Answer Applies to: Nebraska
    Replied: 8/23/2012
    Law Office of James Gandy
    Law Office of James Gandy | James Gandy
    It would probably be best to hire an attorney. They would be in a much better position to assist you. In any event, if a person is being investigated by law enforcement, it is rarely in that person's interest to talk to the law enforcement officials. If they are interested in using you as a possible witness, you need an attorney.
    Answer Applies to: California
    Replied: 8/23/2012
    Leonard A. Kaanta, P.C. | Leonard A. Kaanta
    You need to talk with an attorney.
    Answer Applies to: Michigan
    Replied: 8/23/2012
    Connell-Savela
    Connell-Savela | Jason Savela
    You should probably discuss this case with a criminal defense attorney familiar with federal practice in the state where the case would proceed. You need to know that it is a crime to lie to investigators, but not a crime to refuse to talk. It's better not to talk than to lie if your are not a target of the investigation, but simply a witness, this may be nothing, but if you could get charged, you need representation. You probably do not know whether you are a target. You do not have to talk with anyone, but failure to do so eliminates a potential mitigator if you are eventually convicted.
    Answer Applies to: Colorado
    Replied: 8/23/2012
    Dennis P. Mikko Attorney at Law | Dennis P. Mikko
    You should retain an attorney before talking to anyone.
    Answer Applies to: Michigan
    Replied: 8/23/2012
    Law Office of Phillip Weiser
    Law Office of Phillip Weiser | Phillip L. Weiser
    If they want to interrogate you, make sure you know your rights to remain silent and have an attorney with you during the questioning. Consult an attorney if they want you to submit to questioning.
    Answer Applies to: Kansas
    Replied: 8/23/2012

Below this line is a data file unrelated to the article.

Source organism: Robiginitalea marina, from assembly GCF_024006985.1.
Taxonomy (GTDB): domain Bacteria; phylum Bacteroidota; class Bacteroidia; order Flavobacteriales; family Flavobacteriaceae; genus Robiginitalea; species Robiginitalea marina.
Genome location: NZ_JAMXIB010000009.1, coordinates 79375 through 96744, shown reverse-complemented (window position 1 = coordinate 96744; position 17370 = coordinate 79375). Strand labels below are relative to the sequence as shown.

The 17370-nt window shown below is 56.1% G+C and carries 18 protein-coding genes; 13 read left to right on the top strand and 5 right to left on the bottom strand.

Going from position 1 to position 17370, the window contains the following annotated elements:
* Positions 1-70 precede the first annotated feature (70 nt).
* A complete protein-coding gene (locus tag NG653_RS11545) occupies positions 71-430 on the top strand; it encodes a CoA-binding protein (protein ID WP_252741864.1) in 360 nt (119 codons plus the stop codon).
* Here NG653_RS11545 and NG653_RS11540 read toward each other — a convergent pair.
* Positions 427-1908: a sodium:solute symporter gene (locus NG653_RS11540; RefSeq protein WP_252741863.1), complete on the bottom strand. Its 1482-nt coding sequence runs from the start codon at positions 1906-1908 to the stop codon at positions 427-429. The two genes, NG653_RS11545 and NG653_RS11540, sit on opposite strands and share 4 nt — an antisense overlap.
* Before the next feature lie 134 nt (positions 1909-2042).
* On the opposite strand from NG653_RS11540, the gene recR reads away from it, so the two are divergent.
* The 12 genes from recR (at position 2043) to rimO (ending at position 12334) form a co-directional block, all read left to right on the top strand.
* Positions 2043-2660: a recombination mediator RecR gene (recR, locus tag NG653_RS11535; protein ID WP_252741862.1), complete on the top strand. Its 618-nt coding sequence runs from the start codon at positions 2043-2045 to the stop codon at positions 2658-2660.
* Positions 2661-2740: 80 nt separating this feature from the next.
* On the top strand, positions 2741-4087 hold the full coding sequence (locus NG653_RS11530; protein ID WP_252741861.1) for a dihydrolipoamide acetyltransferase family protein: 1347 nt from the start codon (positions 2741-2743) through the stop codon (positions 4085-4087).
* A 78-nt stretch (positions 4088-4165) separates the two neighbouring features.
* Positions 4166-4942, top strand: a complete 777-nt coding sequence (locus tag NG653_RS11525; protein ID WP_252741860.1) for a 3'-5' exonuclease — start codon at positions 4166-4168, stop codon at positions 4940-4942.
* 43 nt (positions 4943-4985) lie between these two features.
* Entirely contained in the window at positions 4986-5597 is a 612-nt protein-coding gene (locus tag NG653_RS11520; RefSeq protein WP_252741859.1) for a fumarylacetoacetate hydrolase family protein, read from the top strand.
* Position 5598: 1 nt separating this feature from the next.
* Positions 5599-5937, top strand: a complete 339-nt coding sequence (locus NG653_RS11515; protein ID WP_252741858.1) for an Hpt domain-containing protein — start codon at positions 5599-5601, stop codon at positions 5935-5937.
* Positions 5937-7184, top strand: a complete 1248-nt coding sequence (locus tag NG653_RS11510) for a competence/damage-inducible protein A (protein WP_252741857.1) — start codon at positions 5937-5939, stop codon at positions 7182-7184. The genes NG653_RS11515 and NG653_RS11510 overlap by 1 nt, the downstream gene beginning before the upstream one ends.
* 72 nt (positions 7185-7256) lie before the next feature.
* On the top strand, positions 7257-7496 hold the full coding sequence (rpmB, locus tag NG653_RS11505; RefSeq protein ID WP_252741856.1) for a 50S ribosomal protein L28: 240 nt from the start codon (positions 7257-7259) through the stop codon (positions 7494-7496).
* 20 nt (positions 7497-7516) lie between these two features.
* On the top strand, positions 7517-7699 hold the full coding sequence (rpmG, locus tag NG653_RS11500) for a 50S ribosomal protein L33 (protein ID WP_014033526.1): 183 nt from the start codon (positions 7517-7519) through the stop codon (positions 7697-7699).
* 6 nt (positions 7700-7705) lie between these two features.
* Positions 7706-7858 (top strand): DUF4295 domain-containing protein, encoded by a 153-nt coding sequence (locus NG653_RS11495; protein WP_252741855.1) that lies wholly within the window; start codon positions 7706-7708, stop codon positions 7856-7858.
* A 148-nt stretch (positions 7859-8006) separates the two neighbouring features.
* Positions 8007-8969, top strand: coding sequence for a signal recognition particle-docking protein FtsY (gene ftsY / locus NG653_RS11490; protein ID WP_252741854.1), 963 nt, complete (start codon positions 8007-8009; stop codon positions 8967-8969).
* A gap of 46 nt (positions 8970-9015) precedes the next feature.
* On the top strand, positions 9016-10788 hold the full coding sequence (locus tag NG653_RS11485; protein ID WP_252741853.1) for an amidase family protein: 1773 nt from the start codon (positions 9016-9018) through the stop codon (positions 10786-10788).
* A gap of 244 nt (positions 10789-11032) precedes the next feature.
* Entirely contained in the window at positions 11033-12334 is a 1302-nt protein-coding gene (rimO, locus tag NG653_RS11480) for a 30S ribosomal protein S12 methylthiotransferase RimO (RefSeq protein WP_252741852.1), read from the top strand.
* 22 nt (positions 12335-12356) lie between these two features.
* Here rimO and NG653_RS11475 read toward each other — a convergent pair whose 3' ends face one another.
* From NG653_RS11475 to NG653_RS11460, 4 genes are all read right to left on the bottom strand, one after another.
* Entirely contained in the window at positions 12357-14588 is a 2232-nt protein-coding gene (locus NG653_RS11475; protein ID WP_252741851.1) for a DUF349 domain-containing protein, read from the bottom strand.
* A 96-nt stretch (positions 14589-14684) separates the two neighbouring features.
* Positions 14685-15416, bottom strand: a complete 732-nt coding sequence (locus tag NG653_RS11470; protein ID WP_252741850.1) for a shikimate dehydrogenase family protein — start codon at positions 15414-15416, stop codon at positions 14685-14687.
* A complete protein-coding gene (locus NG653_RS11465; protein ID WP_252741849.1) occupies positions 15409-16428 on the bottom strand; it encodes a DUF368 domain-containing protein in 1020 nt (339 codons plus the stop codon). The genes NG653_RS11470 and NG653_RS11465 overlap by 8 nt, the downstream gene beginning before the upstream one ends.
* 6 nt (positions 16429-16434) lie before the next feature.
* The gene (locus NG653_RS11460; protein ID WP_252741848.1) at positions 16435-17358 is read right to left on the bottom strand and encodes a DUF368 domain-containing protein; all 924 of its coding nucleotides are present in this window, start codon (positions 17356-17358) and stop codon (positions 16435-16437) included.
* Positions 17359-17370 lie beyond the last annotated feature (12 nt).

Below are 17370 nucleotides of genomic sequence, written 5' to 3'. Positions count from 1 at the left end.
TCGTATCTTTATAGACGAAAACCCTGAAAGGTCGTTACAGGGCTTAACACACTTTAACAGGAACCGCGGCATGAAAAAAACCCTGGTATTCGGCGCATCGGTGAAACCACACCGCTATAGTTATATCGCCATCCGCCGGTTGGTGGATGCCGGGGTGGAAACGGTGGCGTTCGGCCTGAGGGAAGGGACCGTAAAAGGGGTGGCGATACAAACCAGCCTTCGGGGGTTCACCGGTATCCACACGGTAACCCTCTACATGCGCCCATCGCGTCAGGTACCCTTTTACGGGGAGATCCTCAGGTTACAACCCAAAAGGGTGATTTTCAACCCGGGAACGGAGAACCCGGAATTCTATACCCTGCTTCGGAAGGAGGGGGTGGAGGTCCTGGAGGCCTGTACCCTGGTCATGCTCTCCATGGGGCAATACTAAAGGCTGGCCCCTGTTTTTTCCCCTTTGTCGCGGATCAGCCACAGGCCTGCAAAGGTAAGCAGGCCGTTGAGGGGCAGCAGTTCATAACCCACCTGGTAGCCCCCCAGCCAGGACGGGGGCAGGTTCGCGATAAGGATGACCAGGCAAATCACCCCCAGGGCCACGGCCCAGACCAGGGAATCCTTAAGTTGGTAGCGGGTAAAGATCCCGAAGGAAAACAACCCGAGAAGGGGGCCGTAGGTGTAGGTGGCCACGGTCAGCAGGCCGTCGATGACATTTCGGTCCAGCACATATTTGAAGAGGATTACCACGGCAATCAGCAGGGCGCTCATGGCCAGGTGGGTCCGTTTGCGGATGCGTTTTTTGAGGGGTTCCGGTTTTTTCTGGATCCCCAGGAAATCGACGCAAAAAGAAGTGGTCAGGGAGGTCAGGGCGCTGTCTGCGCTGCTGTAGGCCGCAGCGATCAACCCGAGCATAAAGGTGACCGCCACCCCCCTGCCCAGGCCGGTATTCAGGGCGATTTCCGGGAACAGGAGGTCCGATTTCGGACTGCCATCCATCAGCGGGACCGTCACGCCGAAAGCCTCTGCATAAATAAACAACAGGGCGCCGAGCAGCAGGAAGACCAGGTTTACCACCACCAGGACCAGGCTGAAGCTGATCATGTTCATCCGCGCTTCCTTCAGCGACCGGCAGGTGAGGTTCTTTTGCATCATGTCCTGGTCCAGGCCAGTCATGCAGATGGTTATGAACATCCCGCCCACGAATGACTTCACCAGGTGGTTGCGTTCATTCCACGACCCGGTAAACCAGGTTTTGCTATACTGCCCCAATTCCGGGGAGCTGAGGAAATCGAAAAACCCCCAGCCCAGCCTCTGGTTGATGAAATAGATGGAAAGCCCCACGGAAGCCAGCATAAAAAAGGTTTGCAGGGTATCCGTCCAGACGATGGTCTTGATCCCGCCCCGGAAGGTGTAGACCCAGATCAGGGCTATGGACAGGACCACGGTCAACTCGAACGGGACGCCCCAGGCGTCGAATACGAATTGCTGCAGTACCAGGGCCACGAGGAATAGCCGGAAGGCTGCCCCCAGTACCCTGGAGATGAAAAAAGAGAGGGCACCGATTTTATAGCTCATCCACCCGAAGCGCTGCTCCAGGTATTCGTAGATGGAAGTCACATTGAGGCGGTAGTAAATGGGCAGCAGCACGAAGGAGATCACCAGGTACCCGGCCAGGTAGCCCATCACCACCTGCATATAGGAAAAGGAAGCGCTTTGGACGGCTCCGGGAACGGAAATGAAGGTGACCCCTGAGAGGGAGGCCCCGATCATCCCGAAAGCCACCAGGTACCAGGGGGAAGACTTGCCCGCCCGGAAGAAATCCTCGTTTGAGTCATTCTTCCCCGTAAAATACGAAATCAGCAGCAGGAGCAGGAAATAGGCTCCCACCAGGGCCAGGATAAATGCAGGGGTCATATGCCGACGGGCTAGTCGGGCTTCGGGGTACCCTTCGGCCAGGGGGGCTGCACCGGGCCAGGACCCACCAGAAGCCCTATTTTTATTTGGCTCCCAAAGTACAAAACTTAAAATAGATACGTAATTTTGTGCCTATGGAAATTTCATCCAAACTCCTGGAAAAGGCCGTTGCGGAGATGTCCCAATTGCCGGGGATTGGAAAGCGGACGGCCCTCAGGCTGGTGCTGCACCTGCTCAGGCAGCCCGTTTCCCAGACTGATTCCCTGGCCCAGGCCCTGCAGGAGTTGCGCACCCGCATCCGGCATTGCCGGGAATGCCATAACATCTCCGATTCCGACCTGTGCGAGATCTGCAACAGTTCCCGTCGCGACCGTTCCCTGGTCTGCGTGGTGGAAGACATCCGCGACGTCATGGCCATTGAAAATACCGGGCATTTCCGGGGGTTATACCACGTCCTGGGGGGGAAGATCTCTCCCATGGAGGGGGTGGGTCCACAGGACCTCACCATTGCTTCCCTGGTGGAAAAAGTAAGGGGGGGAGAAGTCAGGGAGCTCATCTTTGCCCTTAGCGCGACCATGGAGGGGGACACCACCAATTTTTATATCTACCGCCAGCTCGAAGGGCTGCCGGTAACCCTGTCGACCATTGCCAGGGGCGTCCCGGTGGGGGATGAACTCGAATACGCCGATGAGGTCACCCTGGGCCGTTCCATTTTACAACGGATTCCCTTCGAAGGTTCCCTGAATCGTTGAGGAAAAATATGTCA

Attorney at Law | John P. Rivers
    In most cases, the best approach would be to wait until they contact you. If Federal agents want to question you, it most likely would be best to do that with your lawyer present.
    Answer Applies to: Georgia
    Replied: 8/23/2012
    Law Office of Brian K. Wanerman
    Law Office of Brian K. Wanerman | Brian K. Wanerman
    Consult an attorney right away. Do not talk to any investigator or law enforcement official without your attorney present. Tell anyone who questions you about this that you refuse to answer questions without your attorney present.
    Answer Applies to: California
    Replied: 8/23/2012
    James M. Osak, P.C.
    James M. Osak, P.C. | James M. Osak
    Always have your attorney present when you talk to the cops, etc.
    Answer Applies to: Michigan
    Replied: 8/23/2012
    Fabian & Associates, Inc.
    Fabian & Associates, Inc. | Stephen G. Fabian, Jr.
    Contact a Lawyer before you talk to anyone.
    Answer Applies to: Oklahoma
    Replied: 8/23/2012
    Fairlie & Lippy, P.C.
    Fairlie & Lippy, P.C. | Steven Fairlie
    You have to consult a good criminal defense lawyer ASAP.
    Answer Applies to: Pennsylvania
    Replied: 8/23/2012
    The Law Office of Harry E. Hudson, Jr.
    The Law Office of Harry E. Hudson, Jr. | Harry E. Hudson, Jr.
    Talk to an Attorney. DO NOT talk to people from DOJ.
    Answer Applies to: California
    Replied: 8/23/2012
    Andersen Law PLLC
    Andersen Law PLLC | Craig Andersen
    You have the right to remain silent and the right to an attorney. Assert them both. You are likely to be questioned by a Federal agent. They are highly skilled interrogators. Do not delay. Hire an experienced criminal defense attorney who had Federal experience today.
    Answer Applies to: Washington
    Replied: 8/23/2012